Stone Rolling: Raphael Saadiq Interviewed

Despite a masterful solo career and being the producer behind some of the best D’Angelo and Solange Knowles songs, many still don’t know who Raphael Saadiq is, says Thomas Hobbs, who interviewed him recently

Photograph by Evita Castine

“People know. My friends know, D’Angelo knows. He said to me recently ‘Everybody don’t know you as dope as you are’ and I said ‘Bro, that’s not my job’", the 50-year-old soul singer Raphael Saadiq tells tQ, the day after winning a Grammy for producing Solange Knowles’ epic single ‘Cranes In The Sky’. “But at the end of the day, I am happy being the sleeping elephant. It’s a blessing as people get to rediscover me every single day.”

In an age where many emerging artists will do just about everything to disconnect from their musical roots listening to Raphael Saadiq is the perfect tonic should you want it. He is responsible for infectious ballads replete within cinematic big band arrangements that could easily have been lifted from Ray Charles’ Genius sessions in the late fifties. Tonally, he can switch from upbeat and joyous to pure melancholy with ease and his ageless voice, is the very definition of what Phife Dawg would call ‘smooth like butter’. Yet it’s the psychedelic edge to his reverb-heavy guitar and drums – clearly inspired by friend J Dilla, whose picture proudly hangs in the heart of Saadiq’s North Hollywood studio – that ensures his sound gravitates just as much towards the 21st century.

Saadiq has produced some of modern soul’s most cherished masterpieces; D’Angelo’s Voodoo and Brown Sugar, The Roots’ Illadelph Halflife and Bilal’s 1st Born Second all carry his mark. Last year’s A Seat At The Table by Solange was moulded in part by him. A skilled studio musician, Saadiq also finds himself playing for the likes of Mick Jagger, Elton John and Stevie Wonder. But, the 50-year-old Californian, who has four solo albums under his belt, is rarely mentioned among the greats.

Last year, Solange’s political pop masterpiece validated Saadiq’s ear for a beat. The Grammy he recently picked up for being the primary producer on the album (which he describes as a “testament to the power of healing”) would have been swiftly exchanged for PR by most. Yet, he shrugs: “Meh, I didn’t go to the Grammys; I just had some dinner and watched Netflix instead.” Netflix has also been important in helping the general public belatedly discover the Saadiq name. Its 2016 TV series Luke Cage, which focuses on Marvel’s black Harlem superhero, who can’t be pierced by bullets, saw him play a starring role. In the opening episode, he sings two songs live in the fictional Harlem nightclub owned by drug dealer Cottonmouth (played by actor Mahershala Ali, who recently picked up an Oscar for his work on Moonlight). When a corrupt councilwoman tells the street-smart villain: “Raphael Saadiq, he’s just as good live as you said he was!” Cottonmouth, looking high off power alone, confidently replies: “No, he’s even better.” But to make sense of Saadiq’s current place in music, you must look backwards as well as forwards.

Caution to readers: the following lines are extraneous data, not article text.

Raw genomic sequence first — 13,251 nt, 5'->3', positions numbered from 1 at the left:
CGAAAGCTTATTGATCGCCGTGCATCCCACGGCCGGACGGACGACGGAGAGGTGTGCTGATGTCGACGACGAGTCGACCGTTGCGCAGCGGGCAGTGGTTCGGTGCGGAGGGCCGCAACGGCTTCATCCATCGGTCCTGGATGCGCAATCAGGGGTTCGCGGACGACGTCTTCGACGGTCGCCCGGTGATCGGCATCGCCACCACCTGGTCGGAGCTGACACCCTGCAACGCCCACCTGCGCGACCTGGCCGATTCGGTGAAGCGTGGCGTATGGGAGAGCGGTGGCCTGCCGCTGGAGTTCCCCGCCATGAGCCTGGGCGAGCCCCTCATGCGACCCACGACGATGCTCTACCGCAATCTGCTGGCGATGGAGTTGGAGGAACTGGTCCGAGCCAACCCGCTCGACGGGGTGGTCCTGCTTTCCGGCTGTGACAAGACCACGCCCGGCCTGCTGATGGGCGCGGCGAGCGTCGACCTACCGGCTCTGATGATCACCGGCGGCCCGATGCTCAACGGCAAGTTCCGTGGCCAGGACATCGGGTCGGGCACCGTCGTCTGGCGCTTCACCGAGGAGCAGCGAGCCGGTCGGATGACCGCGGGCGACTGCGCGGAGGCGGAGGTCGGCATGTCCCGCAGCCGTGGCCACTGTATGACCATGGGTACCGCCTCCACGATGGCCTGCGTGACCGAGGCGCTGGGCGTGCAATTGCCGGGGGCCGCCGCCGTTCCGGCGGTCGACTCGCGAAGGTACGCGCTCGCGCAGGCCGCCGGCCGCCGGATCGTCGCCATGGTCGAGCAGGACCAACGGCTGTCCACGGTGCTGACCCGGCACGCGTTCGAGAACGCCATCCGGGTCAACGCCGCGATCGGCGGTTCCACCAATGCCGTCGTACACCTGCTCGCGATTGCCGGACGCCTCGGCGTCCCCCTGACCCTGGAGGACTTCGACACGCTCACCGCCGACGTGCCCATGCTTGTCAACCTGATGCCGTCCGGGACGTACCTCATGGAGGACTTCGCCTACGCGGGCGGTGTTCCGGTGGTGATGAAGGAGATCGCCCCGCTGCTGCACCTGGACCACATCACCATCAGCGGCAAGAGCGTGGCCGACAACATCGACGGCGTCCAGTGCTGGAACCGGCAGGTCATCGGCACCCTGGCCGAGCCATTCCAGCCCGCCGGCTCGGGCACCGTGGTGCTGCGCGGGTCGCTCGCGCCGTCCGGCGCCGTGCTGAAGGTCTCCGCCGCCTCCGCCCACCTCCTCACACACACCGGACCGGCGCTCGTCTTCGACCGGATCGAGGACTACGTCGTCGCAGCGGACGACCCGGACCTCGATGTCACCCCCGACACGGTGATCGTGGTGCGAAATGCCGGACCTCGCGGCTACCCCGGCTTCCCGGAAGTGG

Saadiq’s childhood in Oakland, California was a thing of heartbreak, tragedy and appalling luck. The second youngest of 14 siblings, when he was just seven years old, his older brother was murdered. Later another brother overdosed on heroin and tragically, a third committed suicide, unable to cope with his own opiate addiction. “I grew up in a neighbourhood where one of the safest things to do was to play music. My sister would hate it if I played her blues records and my dad would tell me off if I touched his bass guitar, but I did both anyway.” Saadiq’s sister also died young after being run over by a car; the young African American at the wheel was being chased through the neighbourhood by a police car. He never made explicit reference to the series of misfortune in his music and the listener would have to look hard to find the slightest trace of anger in his songs – although it is there in tracks such as ‘The Answer’ off 2011’s Stone Rollin’.

Throughout his childhood years, he sang in gospel groups with friends but his big break came at the age of 18; auditioning to be in Prince protege and drummer Sheila E’s backing band for the Parade tour. He remembers: “I was taught by my dad not to look excited at the point Prince said my name. I played the bass guitar in my audition like Prince meant absolutely nothing to me.” It worked, even if Prince’s non-standard take on masculinity would later come as a surprise. “To be in the band you had to wear a tonne of make-up, it was mandatory. You had to almost sign a contract to wear eyeliner, blusher and basically look like a girl. That

Dave Chappelle skit was no joke, we literally were The Blouses!” After the shows with Prince, Saadiq would transform his appearance getting dressed back into a bomber jacket, Detroit Titans baseball cap and white T-shirt while rocking some 501s and Nike Quartet sneakers. “Prince liked that I dressed differently cos’ he could see I was my own person. I knew when I was playing ‘Erotic City’ in Yokohama, Japan, that my life had sort of changed.”

His time with Prince led memorably to a stint as the lead singer of iconic 90s R&B dance trio Tony! Toni! Tone! alongside brother Dwayne Wiggins and cousin Timothy Christian. Their best album, 1993’s multi-platinum Sons Of Saul, is filled with irresistibly flirtatious dance numbers, with the group memorably shouted out by Tupac on his song ‘Representin 93’. However, their smooth house-influenced sound stood at odds to gangsta rap: “We were trying to impress people like Sly And The Family Stone, not the rappers that were rapping. We wanted to catch the ear of Maurice White, and to see if we could make that guy even glimpse at us for a second.” But Saadiq came to realise that the group’s sound didn’t reflect his artistic vision and by 1997 it was all over.

After the split he focused instead on producing alongside friends Q-Tip and Ali Shaheed Muhammad of A Tribe Called Quest, as well as a then little known producer called J Dilla. They operated in the late 90s as <a href=”” target=”out">The Ummah production collective. Their playful, postmodern, jazz-inspired Afro-eccentricity fuelled some of the very best songs and remixes from the catalogues of Busta Rhymes (‘Still Shining’), Whitney Houston (‘Fine’) and Janet Jackson (‘Got Till It’s Gone’). And it’s clear J Dilla, who died in 2006 at just 32 after a long battle with lupus and the rare blood disease TTP, made a huge impression on Saadiq.